Gran Canaria

Gran Canaria


The Cathedral | The Beaches | The Port Market

When Christopher Columbus set out to discover a short route to China, he accidentally discovered America.

The last point of the civilisation before he set out into the unknown was Gran Canaria, for this is where the trade winds carried him before really going out into the unknown.

But where did he stay in the Canaries? And the answer is probably the Governor’s house, and this, or its successor has now been made into a Christopher Columbus Museum.

Christopher Columbus' house in Gran Canaria, This is now one of the prime visitor attractions on the island.

This house is probably slight;y later, but Columbus may well have stayed in a predecessor house on the same site

Above is the main facade looking out onto the square at the western end of the Cathedral.


The interior courtyard of Christopher Columbus' house in gran Canaria The interior of the house is laid out like most houses in the Canary Islands round a central courtyard, with a balcony running round both the ground and first floors.

It has now been turned into a Christopher Columbus museum, with models of his ships and the layout of the interior of one of the ships.

His fleet consisted of three ships, almost unbelievably small,  and models of all three ships were on display in the museum.

Columbus' ship, the Santa Maria in which he discovered America The principal ship was the Santa Maria which had a total complement of 52 men.
It was a carrack, that is a cargo ship. It was a good sailer and would stand up well in bad weather, but it was not able to come close to land.

But it could carry a lot of cargo, the food that would  be needed for a voyage of unknown  length. It did not complete the voyage: it was wrecked off Haiti and only the two smaller ships returned to Spain.


Interior of Christopher Columbus' ship, the Santa MariaReconstruction of the central part of the Santa Maria, with the captain’s quarters  at the far end.


The Pinta, one of Christopher Columbus' ships

The other two ships, the Pinta and the Nina were even smaller, with a crew of around 20.

The crew usually slept out on deck, and only went below when the weather was very rough.

They were caravels and did not have the carrying capacity of the Santa Maria,  but they were much more manoeuvrable  and could go up creeks and rivers to explore.

The Pinta (top) was square rigged with two square sails and a triangular sail at the rear.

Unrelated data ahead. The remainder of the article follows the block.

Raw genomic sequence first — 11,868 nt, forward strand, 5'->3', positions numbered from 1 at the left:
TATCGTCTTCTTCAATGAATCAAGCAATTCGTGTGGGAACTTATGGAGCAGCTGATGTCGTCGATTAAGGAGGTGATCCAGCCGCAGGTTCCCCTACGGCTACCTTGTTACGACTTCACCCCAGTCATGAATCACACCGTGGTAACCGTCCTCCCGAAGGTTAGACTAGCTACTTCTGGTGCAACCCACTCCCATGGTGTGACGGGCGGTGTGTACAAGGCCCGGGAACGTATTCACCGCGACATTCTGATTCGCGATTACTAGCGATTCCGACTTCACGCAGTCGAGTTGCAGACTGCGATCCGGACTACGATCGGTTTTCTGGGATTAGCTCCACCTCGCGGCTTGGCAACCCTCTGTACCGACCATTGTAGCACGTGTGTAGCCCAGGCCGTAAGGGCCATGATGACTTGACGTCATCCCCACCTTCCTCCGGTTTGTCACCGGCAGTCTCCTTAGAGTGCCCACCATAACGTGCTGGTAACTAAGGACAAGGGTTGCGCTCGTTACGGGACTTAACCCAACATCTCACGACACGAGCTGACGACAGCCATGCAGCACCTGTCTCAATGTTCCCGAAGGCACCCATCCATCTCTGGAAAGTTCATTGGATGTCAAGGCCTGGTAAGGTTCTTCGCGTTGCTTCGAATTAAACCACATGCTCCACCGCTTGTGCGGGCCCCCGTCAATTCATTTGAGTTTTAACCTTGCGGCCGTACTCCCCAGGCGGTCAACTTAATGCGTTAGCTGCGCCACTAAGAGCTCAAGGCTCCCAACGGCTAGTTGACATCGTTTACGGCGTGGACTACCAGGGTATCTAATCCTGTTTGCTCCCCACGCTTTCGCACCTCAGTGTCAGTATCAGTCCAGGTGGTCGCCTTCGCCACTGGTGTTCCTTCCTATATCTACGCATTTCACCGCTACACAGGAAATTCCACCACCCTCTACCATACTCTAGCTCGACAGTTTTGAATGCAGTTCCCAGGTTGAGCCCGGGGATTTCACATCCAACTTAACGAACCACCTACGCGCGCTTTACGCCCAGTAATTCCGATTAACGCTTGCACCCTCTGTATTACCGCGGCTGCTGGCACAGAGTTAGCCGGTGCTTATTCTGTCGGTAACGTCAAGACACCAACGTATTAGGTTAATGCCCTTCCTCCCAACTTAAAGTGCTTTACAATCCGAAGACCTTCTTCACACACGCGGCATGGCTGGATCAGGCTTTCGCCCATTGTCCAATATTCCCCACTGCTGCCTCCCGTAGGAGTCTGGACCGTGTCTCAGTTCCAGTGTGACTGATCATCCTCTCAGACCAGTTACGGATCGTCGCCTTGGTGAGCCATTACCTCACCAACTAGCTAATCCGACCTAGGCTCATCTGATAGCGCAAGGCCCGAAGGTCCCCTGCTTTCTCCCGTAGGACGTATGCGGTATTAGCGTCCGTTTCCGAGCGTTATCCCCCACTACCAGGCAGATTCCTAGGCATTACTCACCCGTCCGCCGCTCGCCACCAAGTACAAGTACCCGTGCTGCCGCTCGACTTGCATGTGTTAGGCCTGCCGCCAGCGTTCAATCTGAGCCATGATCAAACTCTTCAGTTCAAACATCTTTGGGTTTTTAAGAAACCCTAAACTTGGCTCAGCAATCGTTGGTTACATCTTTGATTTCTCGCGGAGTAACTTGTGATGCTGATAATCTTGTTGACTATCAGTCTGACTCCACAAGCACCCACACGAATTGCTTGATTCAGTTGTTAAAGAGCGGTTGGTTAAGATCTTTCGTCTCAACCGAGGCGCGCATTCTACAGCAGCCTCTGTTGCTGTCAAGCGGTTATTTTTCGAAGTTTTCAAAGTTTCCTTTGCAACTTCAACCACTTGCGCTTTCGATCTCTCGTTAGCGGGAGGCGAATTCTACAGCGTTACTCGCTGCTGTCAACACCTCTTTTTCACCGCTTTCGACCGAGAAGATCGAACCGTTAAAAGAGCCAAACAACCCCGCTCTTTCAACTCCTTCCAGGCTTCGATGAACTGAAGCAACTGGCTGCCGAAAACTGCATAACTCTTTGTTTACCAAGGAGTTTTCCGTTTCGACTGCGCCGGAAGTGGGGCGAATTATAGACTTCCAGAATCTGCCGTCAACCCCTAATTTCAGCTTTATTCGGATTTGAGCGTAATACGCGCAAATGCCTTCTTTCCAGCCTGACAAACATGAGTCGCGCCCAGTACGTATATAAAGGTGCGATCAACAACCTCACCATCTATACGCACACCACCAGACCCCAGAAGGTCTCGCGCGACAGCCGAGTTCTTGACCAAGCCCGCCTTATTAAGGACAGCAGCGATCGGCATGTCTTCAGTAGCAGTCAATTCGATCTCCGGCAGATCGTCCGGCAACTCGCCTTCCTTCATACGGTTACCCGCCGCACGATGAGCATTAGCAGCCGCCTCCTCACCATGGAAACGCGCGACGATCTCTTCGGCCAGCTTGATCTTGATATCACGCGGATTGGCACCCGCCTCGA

The Nina, one of Christopher Columbus' ships. The Nina had three triangular sails

The Cathedral

The capital of the island of Gran Canaria, is Las Palmas, where the historic centre is Vergueta. Next door to the Governor’s house is the Cathedral, built mostly in the 16th century.


Las Palmas cathedral DSC05644Here we see the square at the Eastern end


1200px-Santa_Ana_Cathedral_D81_5245_(38774274395)..In the 18th century it was partly rebuilt in a classical style and here we see the Western end in a Wikipedia photo looking out onto a fine square.


Interior of cathedralIMG_20190319_125202353

The great glory of the Cathedral however, is the interior, with the columns stretching up like palm trees and forming a wonderful vista


Cathedral cloisters DSC05646A surprise however, are the cloisters, quite unlike anything we are used to in Northern Europe, but formed just like the courtyards of private mansions


The beaches

And then there are the beaches! Las Palmas has some fine beaches: to the north of the old town is a long peninsula with the magnificent harbour on one side and a fine beach on the other.



GC the Front DSC05912This is the Playa De las Canteras, 2 miles long and one of the finest beaches in the Canaries

Hotel Imperial GC DSC05882We were able to stay in the Imperial hotel right on the beach

Front showing the bar GC IMG_20190320_182419533_HDR.This view from our bedroom window showing the hidden secret of the beach — the bar that can be seen on the other side of the harbour on which the waves break, so that swimming on the beach is very safe.

The beach is very suitable for swimming as it is closed off by a bar on which the Atlantic rollers break.

Here the bar can be seen at low tide – at  high tide it is visible only by the line of waves breaking on it.

Surfers love it – it is ideal surfing country


GC Venus DSC05810And also from our bedroom window I saw this fine time bathing beauty, worshipping the sun with enthusiasm and chatting up her boyfriend


The Market

The Mercado del Puerto

GC Market 276-788

Just behind the port is one of the most remarkable buildings in Las Palmas, the Mercado del Puerto, or the Port Market.  This was built in 1891 by none other than Gustave Eiffel, the great French consulting engineer, and it is a good example of what was called the ‘Modernist’ style,  simple yet elegant,  basic engineering combined with a touch of Art Nouveau.


GC Market entance IMG_20190324_134620894_HDR..Here we see the fine entrance, with ironwork in fine Art Nouveau style


GC Inside market IMG_20190324_132848179The market originally a commercial market down by t he port, but the port has changed, so it has been reborn as an eating place full of coffee shops and tapas bars.




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